The view was breathtaking; the brilliant azure of the Arabian Sea, its vastness making the ships in the distance look like tiny boats. The cool breeze was refreshing, to the say least. I was visiting my friend Ria and her brother for lunch at her new apartment. It was a lovely setting for some amazing conversations. But the only person Ria spoke about was her ex-husband.

As we were about to start eating, as if on cue, the doorbell rang; there was a letter for her—from her ex. She ripped it open and started reading it. Her face turned red and she stormed out of the living room, booted her computer and began drafting a reply, completely unmindful of leaving us behind at the table.

Her brother went to call Ria back. I overheard their exchange. “Your friend is waiting and the food is becoming cold too.” She started screaming at him about how important writing her reply was. Through the muffled argument I heard him say, “You enjoy this, don’t you?” Immediately she shrieked, “What the hell do you mean, I enjoy this? This man has taken the last six years of my life and he continues to harass me.”

After she banged out the introduction of her reply, she returned with her brother in tow. While her brother apologised for the rude behaviour, Ria said nothing at first. She then started her usual diatribe of how her ex was mistreating her and how he said this, did that and always wanted something or the other. While I felt sorry for my friend and her predicament, all she did was talk about her ‘story’. I had seen her life change so that it revolved only around her ex—when she wasn’t writing to him or talking about him, she was thinking of ways to get back at him. And this had been going on for six years!

Feeding the anger

Something about her brother’s observation that Ria was “enjoying this” resonated with me. Because unless you enjoy something, why would you do it? Ask anyone who has had a prolonged issue with someone—property disputes between siblings, bitter divorces, estrangement between parents and children. They’ll blame the actions of their opponent—their emails, letters, phone calls, meetings—for making them feel hurt, undervalued, angry, sad, disappointed. But there’s something they won’t tell you—that they enjoy it.

People put a lot of energy into their situation not realising that by doing so they are feeding it till eventually the situation becomes their life story. Now, from the moment they wake up to the time they fall asleep [and even in their dreams], all they think about is their situation and the person who they hold responsible for it. That’s what happens when you feed anger—it becomes a part of you such that without it you begin to feel empty, incomplete.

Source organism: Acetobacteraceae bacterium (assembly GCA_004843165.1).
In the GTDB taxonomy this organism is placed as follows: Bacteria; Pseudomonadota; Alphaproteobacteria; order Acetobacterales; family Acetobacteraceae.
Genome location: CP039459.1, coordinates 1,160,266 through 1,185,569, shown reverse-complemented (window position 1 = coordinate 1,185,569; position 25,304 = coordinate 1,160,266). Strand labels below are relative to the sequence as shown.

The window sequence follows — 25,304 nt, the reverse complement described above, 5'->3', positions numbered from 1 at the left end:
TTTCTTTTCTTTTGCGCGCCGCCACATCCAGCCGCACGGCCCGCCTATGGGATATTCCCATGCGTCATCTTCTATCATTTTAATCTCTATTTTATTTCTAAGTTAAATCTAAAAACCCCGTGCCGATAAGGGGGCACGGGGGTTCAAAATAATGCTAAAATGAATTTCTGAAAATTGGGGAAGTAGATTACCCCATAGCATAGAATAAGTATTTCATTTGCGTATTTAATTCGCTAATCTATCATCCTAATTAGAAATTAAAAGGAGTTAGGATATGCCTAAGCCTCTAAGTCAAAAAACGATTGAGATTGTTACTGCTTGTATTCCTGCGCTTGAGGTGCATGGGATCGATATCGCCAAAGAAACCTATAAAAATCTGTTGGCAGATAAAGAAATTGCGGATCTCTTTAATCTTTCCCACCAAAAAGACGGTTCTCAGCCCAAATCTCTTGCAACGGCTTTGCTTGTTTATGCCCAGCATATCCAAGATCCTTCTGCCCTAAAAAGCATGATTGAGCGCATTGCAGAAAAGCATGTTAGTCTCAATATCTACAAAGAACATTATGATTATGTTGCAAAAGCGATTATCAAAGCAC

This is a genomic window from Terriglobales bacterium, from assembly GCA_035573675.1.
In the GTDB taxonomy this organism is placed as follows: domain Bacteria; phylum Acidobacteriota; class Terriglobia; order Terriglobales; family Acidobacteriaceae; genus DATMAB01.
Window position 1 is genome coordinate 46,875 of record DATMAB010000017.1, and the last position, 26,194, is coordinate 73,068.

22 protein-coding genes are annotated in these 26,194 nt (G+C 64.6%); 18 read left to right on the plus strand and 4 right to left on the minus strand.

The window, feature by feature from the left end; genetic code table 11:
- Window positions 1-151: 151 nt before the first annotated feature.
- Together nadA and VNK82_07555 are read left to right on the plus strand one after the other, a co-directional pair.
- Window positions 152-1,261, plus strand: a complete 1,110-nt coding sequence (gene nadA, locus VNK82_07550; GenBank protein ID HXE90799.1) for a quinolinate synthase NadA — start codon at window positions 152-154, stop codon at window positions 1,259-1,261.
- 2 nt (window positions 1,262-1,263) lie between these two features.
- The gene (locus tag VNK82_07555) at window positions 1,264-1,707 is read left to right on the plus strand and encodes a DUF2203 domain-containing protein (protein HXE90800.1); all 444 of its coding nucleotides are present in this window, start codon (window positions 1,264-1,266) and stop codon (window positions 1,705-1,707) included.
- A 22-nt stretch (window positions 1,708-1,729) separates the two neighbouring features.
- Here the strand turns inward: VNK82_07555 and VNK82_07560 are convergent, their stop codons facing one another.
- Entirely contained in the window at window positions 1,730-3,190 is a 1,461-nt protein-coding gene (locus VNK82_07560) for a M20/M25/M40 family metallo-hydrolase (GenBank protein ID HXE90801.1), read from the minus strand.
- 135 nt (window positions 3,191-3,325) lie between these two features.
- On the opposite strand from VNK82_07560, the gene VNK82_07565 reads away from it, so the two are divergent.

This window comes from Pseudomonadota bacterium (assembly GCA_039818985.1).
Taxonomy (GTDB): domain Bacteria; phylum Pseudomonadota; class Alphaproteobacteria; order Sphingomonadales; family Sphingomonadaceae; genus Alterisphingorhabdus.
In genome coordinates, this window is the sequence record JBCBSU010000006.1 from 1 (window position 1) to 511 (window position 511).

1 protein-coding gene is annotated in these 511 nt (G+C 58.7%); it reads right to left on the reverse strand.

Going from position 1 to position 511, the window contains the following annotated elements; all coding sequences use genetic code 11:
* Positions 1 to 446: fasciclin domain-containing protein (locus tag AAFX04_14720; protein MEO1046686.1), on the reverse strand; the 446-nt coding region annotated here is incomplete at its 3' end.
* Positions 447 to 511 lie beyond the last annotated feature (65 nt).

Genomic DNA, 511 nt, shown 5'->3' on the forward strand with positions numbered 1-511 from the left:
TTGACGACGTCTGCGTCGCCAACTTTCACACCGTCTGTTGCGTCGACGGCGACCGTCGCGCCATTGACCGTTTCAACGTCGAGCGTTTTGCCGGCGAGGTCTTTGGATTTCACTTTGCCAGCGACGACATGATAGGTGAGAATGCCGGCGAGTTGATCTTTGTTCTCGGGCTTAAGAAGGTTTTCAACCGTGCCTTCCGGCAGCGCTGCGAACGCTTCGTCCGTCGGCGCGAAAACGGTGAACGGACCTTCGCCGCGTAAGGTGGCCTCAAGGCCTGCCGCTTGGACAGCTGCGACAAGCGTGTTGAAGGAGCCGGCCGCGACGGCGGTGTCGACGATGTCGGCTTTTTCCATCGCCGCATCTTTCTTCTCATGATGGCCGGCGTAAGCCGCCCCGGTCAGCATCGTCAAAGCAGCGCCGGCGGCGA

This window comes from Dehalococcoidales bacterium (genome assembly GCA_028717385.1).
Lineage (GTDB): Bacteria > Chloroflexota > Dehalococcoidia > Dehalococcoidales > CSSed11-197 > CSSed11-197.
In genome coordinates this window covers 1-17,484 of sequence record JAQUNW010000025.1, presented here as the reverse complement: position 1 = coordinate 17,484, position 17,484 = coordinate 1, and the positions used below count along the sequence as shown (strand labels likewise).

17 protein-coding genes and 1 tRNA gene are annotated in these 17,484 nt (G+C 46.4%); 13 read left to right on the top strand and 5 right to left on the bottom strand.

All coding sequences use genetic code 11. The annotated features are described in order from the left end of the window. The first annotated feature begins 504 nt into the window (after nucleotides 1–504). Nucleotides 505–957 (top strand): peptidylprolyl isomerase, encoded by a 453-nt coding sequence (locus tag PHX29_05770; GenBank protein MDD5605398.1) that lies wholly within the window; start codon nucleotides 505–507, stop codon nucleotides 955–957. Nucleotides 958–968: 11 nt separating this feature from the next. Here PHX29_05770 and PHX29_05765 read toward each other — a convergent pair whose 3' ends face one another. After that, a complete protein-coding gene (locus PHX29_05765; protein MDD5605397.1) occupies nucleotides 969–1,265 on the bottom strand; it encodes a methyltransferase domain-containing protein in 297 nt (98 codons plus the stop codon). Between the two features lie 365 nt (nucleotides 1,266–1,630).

I had my ‘story’ too

I connected with Ria’s brother’s statement because I too had my own story. As long as there are relationships, there will be conflicts and I had my share. I was the ‘victim’ in my story and so I felt I had every right to tell my story. After all, we were best friends and after what I did for her, how could she do that to me? I justified. I rationalised. I knew the hatred was eating me from the inside but it took me a while to figure how much I didn’t want to let it go. I didn’t realise just how much I enjoyed being angry at this person till I decided to forgive her.

Most of you would probably think, “Am I supposed to do nothing while someone attacks me?” Of course not! What I have discovered is that there are ways to handle hurtful situations without putting negative energy into them.

So how do you know if you are feeding your ‘situation’ or dealing with it? Here are three ways I have figured out.

You talk about it ALL the time

For a full year, I would tell people the story of how horrendous a person Simone, my former best friend, was and how she had hurt me. Then one day I realised that people were fed up of listening to my rant, so I stopped. But Simone had also had feuds with my other friends, who would whine and criticise her and I would join in. The energy from those conversations seemed to be filling something in me. I began noticing that I felt energised by the nasty, mean, negative power that arose from those exchanges.